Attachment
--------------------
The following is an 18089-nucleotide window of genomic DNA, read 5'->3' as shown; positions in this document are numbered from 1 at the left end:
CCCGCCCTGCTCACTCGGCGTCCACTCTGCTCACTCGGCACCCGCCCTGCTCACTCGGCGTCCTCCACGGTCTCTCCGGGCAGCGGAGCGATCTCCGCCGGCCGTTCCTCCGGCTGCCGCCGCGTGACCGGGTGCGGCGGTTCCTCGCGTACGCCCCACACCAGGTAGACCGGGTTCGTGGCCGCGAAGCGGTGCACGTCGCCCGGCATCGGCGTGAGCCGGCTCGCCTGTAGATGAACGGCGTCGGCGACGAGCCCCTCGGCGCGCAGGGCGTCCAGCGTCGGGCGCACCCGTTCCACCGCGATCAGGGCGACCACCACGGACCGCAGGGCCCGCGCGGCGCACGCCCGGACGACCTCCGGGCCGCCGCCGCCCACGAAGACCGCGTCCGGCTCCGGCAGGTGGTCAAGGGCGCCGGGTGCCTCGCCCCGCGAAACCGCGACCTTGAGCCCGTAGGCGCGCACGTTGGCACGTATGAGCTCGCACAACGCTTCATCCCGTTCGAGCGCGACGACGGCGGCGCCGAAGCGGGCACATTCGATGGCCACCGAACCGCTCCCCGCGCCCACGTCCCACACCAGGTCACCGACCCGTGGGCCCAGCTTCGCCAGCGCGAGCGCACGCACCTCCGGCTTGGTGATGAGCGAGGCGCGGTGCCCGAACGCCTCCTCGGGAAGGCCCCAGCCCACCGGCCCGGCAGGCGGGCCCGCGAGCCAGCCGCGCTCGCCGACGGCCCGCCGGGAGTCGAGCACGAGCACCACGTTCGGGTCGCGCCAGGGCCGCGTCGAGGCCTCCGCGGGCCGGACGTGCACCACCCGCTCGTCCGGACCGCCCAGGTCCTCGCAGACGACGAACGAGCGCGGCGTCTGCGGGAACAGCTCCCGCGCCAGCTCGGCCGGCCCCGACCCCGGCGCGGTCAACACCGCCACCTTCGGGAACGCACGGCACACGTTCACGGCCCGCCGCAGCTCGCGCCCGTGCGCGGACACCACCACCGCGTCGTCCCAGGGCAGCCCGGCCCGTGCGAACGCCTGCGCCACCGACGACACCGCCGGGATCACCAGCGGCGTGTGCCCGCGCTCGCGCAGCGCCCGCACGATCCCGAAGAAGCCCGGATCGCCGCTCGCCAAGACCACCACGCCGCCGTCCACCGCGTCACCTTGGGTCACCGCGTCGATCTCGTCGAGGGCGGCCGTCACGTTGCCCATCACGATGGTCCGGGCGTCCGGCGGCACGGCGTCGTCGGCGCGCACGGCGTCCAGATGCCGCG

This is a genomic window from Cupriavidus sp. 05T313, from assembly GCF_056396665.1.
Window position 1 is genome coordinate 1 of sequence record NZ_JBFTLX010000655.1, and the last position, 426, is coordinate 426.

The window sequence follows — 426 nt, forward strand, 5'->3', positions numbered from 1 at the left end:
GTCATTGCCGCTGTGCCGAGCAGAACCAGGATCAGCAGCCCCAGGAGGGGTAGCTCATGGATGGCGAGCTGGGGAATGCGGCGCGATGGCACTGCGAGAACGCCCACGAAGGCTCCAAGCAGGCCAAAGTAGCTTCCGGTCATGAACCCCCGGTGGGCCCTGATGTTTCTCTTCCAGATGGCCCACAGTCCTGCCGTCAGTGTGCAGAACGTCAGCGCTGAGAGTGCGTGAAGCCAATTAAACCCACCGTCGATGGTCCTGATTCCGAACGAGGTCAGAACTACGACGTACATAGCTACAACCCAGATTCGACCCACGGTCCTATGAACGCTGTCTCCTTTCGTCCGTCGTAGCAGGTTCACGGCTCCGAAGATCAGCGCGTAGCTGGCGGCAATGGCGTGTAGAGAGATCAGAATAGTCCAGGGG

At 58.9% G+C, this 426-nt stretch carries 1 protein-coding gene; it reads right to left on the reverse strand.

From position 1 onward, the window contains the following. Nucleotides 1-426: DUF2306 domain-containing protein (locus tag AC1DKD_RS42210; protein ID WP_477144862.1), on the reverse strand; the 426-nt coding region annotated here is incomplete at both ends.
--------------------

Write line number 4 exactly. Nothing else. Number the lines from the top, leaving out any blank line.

Window position 1 is genome coordinate 1 of sequence record NZ_JBFTLX010000655.1, and the last position, 426, is coordinate 426.